But should the government get involved? Would it be government overreach? Now, everyone knows this often quoted phrase:  “We hold these Truths to be self-evident, that all Men are created equal, that they are endowed by their Creator with certain unalienable Rights, that among these are Life, Liberty, and the Pursuit of Happiness.” What most people fail to quote is the second part, which states that “That to secure these Rights, Governments are instituted among Men, deriving their just Powers from the Consent of the Governed, that whenever any Form of Government becomes destructive of these Ends it is the Right of the People to alter or to abolish it, and to institute new Government, laying its Foundation on such Principles, and organizing its Powers in such Form, as to them shall seem most likely to effect their Safety and Happiness.” The role of the government, then, is to secure these rights. It is not government overreach when the government is performing it’s function. People of different political beliefs have the right to freedom of speech. And platforms such as Facebook and YouTube, with their massive reach, have the power to shut voices that do not agree with them, and in so doing, affect the way the masses think. Again, if this is not an abuse of power, I don’t know what is.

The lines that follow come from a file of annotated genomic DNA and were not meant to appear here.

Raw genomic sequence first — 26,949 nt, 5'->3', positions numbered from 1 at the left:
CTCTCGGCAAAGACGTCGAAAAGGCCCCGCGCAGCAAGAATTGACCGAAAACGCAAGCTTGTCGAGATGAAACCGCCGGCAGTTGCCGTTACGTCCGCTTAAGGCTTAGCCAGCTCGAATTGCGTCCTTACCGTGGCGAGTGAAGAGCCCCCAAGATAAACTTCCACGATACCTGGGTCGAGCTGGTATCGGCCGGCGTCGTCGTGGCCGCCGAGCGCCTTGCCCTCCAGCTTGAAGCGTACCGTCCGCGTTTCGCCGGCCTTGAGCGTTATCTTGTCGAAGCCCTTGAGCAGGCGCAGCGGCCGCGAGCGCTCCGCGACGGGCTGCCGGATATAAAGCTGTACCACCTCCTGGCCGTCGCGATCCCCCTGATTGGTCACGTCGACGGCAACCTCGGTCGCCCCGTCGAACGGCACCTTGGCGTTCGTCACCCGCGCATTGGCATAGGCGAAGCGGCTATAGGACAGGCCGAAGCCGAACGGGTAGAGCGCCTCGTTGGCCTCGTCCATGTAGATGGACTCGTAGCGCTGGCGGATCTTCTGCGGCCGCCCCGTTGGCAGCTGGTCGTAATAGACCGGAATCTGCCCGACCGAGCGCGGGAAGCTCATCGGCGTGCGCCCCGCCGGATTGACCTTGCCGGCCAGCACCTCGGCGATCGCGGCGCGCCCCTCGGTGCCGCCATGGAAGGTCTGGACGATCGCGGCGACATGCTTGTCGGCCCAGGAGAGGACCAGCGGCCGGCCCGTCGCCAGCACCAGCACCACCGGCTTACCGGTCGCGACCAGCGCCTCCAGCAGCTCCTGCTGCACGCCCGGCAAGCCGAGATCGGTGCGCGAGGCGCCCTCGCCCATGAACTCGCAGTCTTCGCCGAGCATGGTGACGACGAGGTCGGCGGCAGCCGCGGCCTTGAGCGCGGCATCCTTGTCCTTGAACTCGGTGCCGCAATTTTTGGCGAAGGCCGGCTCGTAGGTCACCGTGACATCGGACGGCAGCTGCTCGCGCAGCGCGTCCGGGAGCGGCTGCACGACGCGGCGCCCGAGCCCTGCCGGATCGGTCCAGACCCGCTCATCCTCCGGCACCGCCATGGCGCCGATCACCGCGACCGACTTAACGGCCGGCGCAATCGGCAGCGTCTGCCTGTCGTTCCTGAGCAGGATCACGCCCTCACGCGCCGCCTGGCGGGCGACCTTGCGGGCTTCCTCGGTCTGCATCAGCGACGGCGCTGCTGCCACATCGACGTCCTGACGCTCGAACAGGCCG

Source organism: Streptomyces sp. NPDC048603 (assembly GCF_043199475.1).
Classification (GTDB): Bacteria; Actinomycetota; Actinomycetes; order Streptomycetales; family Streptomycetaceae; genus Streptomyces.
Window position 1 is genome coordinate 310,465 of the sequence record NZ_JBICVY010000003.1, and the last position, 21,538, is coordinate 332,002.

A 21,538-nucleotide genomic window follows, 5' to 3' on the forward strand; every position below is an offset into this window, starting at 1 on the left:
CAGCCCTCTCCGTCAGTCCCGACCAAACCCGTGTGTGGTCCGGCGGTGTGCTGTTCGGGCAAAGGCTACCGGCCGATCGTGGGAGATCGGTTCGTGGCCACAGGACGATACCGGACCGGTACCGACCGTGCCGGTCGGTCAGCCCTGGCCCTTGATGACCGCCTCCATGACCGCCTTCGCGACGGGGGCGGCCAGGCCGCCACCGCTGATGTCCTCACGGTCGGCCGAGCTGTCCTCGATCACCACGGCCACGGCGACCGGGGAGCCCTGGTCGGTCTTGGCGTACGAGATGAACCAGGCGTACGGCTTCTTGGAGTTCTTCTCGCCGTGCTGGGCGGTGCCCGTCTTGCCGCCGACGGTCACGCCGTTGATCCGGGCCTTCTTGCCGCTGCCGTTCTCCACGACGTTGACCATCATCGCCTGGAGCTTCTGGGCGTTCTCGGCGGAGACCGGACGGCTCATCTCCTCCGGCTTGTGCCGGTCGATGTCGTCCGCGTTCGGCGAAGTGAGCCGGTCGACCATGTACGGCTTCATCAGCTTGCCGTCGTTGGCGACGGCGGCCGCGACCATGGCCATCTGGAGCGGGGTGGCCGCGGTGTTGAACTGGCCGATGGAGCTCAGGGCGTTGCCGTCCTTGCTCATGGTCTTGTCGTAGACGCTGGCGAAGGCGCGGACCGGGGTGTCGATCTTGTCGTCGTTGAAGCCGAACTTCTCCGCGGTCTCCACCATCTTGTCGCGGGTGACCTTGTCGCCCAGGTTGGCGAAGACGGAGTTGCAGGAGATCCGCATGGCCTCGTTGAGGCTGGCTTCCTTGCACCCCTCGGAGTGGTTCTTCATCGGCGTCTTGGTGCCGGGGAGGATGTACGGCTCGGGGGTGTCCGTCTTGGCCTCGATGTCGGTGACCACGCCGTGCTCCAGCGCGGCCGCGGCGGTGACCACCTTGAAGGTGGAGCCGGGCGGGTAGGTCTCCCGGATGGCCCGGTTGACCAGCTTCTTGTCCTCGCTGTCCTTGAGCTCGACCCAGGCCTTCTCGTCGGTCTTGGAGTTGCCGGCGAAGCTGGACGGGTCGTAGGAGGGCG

To sum it all up, I believe that rights can be limited when these rights are abused to infringe upon the rights of others. When companies are in a position of power, this power may be abused to infringe on the rights of others and thus this power needs to be regulated. The government should regulate it as it is the government’s task to protect the rights of its citizens.

But, you may say, who decides if a certain business is in power or not? When can something be said to be a reasonable limit to rights? I do believe there should be standards regarding this, as giving anyone an arbitrary discretion as to what constitutes as power is also open to abuse, but that is an article for another time. For now, those are my thoughts on the matter. If you made it this far to the article without skipping, I am flattered and at the same time surprised that you don’t have anything else better to do with your life. If you would like to waste anymore of your precious time, I would love to read any comments from you guys regarding my opinion and perhaps learn something new or look at the matter from a different angle. Do you agree with my position? Or am I some kind of regulating Karl Marx? Should I get the helicopter ride? Let me know in the comments.